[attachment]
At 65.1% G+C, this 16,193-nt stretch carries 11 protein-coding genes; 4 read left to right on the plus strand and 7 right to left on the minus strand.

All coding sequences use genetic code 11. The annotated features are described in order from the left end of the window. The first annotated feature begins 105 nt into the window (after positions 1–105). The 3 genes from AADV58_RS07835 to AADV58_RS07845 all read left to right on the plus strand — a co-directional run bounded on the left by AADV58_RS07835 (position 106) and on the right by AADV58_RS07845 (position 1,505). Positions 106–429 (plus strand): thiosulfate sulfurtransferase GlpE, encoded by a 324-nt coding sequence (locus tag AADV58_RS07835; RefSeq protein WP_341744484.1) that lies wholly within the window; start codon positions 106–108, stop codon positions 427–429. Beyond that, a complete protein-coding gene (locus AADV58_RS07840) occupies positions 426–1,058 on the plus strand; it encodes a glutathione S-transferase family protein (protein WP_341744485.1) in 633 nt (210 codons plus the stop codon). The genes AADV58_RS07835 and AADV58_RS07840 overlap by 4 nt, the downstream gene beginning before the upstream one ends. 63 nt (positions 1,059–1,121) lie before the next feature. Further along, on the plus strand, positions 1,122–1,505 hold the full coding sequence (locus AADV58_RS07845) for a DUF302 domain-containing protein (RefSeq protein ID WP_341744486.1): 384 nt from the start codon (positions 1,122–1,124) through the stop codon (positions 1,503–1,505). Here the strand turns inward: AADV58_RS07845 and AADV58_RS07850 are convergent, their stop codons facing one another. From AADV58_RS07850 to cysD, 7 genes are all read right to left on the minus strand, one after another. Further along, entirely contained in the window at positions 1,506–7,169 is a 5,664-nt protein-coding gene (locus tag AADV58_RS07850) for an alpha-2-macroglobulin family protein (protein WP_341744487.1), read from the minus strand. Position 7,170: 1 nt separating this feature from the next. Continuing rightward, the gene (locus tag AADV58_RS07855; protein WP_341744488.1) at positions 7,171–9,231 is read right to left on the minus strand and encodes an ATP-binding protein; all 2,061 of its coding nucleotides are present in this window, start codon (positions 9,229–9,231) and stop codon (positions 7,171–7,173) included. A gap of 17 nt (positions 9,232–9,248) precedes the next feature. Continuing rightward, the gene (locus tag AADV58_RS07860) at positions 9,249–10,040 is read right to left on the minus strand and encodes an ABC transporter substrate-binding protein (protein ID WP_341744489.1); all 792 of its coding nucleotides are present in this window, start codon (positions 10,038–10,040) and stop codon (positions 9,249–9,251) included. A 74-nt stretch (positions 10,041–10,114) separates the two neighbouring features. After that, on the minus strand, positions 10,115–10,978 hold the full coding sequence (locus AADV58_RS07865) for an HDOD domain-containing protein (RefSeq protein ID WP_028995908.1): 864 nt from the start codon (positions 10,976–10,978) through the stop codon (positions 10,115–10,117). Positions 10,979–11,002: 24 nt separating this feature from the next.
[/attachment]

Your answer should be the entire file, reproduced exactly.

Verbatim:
At 65.1% G+C, this 16,193-nt stretch carries 11 protein-coding genes; 4 read left to right on the plus strand and 7 right to left on the minus strand.

All coding sequences use genetic code 11. The annotated features are described in order from the left end of the window. The first annotated feature begins 105 nt into the window (after positions 1–105). The 3 genes from AADV58_RS07835 to AADV58_RS07845 all read left to right on the plus strand — a co-directional run bounded on the left by AADV58_RS07835 (position 106) and on the right by AADV58_RS07845 (position 1,505). Positions 106–429 (plus strand): thiosulfate sulfurtransferase GlpE, encoded by a 324-nt coding sequence (locus tag AADV58_RS07835; RefSeq protein WP_341744484.1) that lies wholly within the window; start codon positions 106–108, stop codon positions 427–429. Beyond that, a complete protein-coding gene (locus AADV58_RS07840) occupies positions 426–1,058 on the plus strand; it encodes a glutathione S-transferase family protein (protein WP_341744485.1) in 633 nt (210 codons plus the stop codon). The genes AADV58_RS07835 and AADV58_RS07840 overlap by 4 nt, the downstream gene beginning before the upstream one ends. 63 nt (positions 1,059–1,121) lie before the next feature. Further along, on the plus strand, positions 1,122–1,505 hold the full coding sequence (locus AADV58_RS07845) for a DUF302 domain-containing protein (RefSeq protein ID WP_341744486.1): 384 nt from the start codon (positions 1,122–1,124) through the stop codon (positions 1,503–1,505). Here the strand turns inward: AADV58_RS07845 and AADV58_RS07850 are convergent, their stop codons facing one another. From AADV58_RS07850 to cysD, 7 genes are all read right to left on the minus strand, one after another. Further along, entirely contained in the window at positions 1,506–7,169 is a 5,664-nt protein-coding gene (locus tag AADV58_RS07850) for an alpha-2-macroglobulin family protein (protein WP_341744487.1), read from the minus strand. Position 7,170: 1 nt separating this feature from the next. Continuing rightward, the gene (locus tag AADV58_RS07855; protein WP_341744488.1) at positions 7,171–9,231 is read right to left on the minus strand and encodes an ATP-binding protein; all 2,061 of its coding nucleotides are present in this window, start codon (positions 9,229–9,231) and stop codon (positions 7,171–7,173) included. A gap of 17 nt (positions 9,232–9,248) precedes the next feature. Continuing rightward, the gene (locus tag AADV58_RS07860) at positions 9,249–10,040 is read right to left on the minus strand and encodes an ABC transporter substrate-binding protein (protein ID WP_341744489.1); all 792 of its coding nucleotides are present in this window, start codon (positions 10,038–10,040) and stop codon (positions 9,249–9,251) included. A 74-nt stretch (positions 10,041–10,114) separates the two neighbouring features. After that, on the minus strand, positions 10,115–10,978 hold the full coding sequence (locus AADV58_RS07865) for an HDOD domain-containing protein (RefSeq protein ID WP_028995908.1): 864 nt from the start codon (positions 10,976–10,978) through the stop codon (positions 10,115–10,117). Positions 10,979–11,002: 24 nt separating this feature from the next.